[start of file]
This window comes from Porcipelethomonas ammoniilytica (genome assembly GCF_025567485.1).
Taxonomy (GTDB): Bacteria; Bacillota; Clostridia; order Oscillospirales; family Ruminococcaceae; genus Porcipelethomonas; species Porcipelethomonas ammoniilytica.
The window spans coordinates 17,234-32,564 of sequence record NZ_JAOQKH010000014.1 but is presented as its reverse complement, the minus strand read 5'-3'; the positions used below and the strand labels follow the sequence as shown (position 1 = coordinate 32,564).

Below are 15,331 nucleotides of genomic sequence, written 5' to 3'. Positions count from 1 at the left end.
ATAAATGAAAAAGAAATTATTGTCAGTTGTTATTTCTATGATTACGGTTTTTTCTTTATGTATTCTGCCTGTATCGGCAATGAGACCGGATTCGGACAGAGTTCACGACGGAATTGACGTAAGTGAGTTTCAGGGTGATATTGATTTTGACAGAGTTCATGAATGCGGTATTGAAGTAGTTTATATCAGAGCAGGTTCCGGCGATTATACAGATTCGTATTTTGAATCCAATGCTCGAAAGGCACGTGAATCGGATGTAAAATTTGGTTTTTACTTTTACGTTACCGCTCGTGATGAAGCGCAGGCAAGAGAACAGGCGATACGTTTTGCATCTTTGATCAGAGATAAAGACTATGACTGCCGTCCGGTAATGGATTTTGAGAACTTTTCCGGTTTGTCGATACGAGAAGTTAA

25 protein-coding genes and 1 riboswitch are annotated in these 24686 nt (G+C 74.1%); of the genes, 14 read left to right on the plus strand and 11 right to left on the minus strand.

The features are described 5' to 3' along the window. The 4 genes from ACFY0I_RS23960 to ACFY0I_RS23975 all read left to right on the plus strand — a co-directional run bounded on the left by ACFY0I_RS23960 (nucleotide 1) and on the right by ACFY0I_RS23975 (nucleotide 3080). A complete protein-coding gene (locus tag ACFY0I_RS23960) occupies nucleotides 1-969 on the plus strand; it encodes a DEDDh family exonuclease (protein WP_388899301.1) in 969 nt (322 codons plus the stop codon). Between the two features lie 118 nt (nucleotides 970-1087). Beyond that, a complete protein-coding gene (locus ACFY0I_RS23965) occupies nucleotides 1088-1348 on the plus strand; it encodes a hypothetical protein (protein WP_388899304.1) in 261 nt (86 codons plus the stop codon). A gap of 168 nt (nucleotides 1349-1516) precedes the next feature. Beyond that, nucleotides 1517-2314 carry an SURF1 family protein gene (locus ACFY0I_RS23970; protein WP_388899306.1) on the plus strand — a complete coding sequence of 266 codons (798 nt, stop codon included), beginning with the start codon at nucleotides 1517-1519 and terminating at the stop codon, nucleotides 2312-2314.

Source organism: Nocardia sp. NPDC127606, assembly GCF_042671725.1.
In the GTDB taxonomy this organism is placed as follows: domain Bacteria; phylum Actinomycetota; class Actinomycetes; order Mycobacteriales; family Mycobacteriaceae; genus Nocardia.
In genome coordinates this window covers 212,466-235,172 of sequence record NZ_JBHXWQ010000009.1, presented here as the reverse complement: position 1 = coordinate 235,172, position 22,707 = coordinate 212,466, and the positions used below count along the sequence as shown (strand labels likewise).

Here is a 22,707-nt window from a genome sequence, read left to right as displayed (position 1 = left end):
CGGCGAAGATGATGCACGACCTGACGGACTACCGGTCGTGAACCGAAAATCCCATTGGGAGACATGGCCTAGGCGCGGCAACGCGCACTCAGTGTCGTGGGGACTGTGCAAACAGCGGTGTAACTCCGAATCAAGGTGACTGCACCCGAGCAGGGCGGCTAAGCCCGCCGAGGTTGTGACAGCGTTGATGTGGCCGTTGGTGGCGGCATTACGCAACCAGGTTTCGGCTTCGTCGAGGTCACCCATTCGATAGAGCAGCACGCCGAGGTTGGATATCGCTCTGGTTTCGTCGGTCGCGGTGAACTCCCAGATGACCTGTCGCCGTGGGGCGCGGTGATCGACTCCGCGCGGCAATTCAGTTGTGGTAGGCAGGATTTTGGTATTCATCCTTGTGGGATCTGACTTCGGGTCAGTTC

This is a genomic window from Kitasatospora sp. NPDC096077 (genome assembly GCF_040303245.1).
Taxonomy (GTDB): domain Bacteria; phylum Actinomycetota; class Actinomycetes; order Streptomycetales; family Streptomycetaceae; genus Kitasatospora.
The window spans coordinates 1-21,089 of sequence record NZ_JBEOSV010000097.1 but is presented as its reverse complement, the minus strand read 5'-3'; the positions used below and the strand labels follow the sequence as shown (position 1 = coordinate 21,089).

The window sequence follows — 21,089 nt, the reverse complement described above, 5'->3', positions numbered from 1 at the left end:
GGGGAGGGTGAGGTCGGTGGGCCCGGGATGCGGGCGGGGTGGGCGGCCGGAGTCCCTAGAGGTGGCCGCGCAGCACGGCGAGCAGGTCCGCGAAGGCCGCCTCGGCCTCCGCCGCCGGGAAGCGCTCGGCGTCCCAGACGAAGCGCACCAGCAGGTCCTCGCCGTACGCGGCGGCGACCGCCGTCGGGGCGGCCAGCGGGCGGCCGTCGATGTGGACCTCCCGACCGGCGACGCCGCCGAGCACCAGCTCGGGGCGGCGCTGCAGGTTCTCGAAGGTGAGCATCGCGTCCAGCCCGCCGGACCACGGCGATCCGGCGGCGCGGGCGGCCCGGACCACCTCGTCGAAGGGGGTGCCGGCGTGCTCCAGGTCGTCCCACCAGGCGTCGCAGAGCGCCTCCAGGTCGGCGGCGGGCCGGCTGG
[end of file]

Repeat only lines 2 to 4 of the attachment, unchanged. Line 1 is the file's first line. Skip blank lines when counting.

Taxonomy (GTDB): Bacteria; Bacillota; Clostridia; order Oscillospirales; family Ruminococcaceae; genus Porcipelethomonas; species Porcipelethomonas ammoniilytica.
The window spans coordinates 17,234-32,564 of sequence record NZ_JAOQKH010000014.1 but is presented as its reverse complement, the minus strand read 5'-3'; the positions used below and the strand labels follow the sequence as shown (position 1 = coordinate 32,564).

Below are 15,331 nucleotides of genomic sequence, written 5' to 3'. Positions count from 1 at the left end.